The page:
Empirical comparison of univariate and multivariate meta-analyses in Cochrane Pregnancy and Childbirth reviews with multiple binary outcomes

Research output: Contribution to journalArticlepeer-review

Authors

  • H. Blake
  • Ian R White
  • D. Jackson
  • J. J. Kirkham
  • J. Neilson
  • R. D. Riley

Colleges, School and Institutes

Abstract

Background: Multivariate meta-analysis (MVMA) jointly synthesizes effects for multiple correlated outcomes. The MVMA model is potentially more difficult and time-consuming to apply than univariate models, so if its use makes little difference to parameter estimates, it could be argued that it is redundant. Methods: We assessed the applicability and impact of MVMA in Cochrane Pregnancy and Childbirth (CPCB) systematic reviews. We applied MVMA to CPCB reviews published between 2011 and 2013 with two or more binary outcomes with at least three studies and compared findings with results of univariate meta-analyses. Univariate random effects meta-analysis models were fitted using restricted maximum likelihood estimation (REML). Results: Eighty CPCB reviews were published. MVMA could not be applied in 70 of these reviews. MVMA was not feasible in three of the remaining 10 reviews because the appropriate models failed to converge. Estimates from MVMA agreed with those of univariate analyses in most of the other seven reviews. Statistical significance changed in two reviews: In one, this was due to a very small change in P value; in the other, the MVMA result for one outcome suggested that previous univariate results may be vulnerable to small-study effects and that the certainty of clinical conclusions needs consideration. Conclusions: MVMA methods can be applied only in a minority of reviews of interventions in pregnancy and childbirth and can be difficult to apply because of missing correlations or lack of convergence. Nevertheless, clinical and/or statistical conclusions from MVMA may occasionally differ from those from univariate analyses.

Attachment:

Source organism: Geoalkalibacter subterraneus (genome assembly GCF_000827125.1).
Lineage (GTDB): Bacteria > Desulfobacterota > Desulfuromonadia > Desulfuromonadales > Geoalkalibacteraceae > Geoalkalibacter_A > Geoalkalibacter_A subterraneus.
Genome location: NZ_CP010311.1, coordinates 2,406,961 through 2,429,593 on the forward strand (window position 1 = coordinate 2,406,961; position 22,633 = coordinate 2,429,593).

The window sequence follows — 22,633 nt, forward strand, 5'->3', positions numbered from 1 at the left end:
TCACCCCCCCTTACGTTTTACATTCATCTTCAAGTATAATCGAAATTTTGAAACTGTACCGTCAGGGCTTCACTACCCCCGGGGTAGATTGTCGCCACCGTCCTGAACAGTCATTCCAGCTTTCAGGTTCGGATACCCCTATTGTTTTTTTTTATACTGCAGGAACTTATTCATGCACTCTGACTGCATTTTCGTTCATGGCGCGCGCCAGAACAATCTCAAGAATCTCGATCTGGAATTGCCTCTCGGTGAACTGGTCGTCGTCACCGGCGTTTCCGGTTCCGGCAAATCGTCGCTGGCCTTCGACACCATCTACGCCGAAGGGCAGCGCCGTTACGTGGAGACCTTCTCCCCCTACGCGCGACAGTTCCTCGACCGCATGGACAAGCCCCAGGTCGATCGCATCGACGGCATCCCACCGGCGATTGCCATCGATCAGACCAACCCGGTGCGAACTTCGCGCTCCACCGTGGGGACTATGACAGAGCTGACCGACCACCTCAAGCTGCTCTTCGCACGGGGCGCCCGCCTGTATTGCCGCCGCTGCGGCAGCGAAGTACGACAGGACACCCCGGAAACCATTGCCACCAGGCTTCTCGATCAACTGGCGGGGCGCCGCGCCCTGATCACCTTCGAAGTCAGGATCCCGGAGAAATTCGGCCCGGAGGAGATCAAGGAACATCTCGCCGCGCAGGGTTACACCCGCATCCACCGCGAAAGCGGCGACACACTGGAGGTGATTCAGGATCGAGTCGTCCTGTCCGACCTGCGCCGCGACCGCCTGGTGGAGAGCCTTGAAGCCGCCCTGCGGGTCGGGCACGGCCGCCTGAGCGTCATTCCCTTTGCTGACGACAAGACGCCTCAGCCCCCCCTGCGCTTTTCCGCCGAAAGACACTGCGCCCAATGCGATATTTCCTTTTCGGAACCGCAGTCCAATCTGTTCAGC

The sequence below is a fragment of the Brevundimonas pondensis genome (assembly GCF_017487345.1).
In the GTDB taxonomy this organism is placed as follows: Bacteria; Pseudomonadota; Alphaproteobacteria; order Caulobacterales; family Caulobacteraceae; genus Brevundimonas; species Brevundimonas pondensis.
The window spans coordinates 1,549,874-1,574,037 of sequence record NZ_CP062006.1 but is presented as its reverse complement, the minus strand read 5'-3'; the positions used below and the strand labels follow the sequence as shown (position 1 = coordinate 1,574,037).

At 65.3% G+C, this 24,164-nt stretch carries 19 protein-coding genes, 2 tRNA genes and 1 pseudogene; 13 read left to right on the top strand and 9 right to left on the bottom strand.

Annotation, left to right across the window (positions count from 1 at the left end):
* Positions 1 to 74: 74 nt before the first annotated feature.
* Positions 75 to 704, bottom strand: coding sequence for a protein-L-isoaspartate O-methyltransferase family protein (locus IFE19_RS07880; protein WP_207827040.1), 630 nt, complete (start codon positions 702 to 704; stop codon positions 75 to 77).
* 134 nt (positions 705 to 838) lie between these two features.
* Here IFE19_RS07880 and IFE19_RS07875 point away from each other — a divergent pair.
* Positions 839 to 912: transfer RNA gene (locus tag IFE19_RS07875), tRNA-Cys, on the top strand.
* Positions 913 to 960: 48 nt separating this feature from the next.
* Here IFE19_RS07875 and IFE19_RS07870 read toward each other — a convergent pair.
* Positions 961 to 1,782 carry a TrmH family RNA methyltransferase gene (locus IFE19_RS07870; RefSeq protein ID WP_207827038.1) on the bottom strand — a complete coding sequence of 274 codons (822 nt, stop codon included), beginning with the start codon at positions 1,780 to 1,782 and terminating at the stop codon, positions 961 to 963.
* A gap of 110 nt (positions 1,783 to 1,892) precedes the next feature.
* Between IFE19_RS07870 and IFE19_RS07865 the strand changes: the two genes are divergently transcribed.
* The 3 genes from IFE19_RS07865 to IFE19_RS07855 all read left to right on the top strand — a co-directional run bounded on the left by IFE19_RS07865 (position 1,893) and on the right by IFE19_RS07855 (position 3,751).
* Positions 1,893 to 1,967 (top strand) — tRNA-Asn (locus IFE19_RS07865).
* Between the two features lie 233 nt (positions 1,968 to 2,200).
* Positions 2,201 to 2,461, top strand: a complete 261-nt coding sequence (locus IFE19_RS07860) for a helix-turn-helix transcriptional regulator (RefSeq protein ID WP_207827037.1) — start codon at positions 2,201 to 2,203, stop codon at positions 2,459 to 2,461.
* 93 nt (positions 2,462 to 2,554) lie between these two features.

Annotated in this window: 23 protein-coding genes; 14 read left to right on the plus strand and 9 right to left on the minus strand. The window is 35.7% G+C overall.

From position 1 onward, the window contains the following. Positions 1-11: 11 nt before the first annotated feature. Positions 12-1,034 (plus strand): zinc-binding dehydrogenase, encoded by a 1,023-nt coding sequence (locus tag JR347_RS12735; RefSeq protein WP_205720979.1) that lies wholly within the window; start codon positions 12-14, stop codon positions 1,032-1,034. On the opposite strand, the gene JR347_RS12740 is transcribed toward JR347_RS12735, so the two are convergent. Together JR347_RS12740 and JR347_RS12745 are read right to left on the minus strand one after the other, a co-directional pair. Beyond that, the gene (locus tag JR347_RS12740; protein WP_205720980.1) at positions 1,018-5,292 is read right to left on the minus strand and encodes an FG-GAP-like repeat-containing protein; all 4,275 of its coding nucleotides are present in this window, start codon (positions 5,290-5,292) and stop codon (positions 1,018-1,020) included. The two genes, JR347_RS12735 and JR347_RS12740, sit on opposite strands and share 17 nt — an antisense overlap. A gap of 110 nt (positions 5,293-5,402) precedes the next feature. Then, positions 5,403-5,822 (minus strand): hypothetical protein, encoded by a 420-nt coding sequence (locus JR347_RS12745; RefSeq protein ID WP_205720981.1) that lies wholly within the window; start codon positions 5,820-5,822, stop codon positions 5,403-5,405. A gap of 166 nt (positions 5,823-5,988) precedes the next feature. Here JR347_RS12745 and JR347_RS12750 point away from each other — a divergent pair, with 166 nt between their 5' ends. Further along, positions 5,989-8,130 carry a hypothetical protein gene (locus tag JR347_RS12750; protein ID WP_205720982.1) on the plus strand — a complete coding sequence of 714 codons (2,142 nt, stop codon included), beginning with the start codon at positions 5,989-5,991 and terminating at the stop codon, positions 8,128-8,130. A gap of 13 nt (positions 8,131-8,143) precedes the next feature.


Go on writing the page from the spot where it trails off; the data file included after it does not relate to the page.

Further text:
Details

Original languageEnglish
Pages (from-to)440-451
Number of pages12
JournalResearch Synthesis Methods
Volume10
Issue number3
Early online date6 May 2019
Publication statusPublished - 9 Sep 2019

Keywords

  • comparison, evidence synthesis, multivariate meta-analysis, univariate meta-analysis

ASJC Scopus subject areas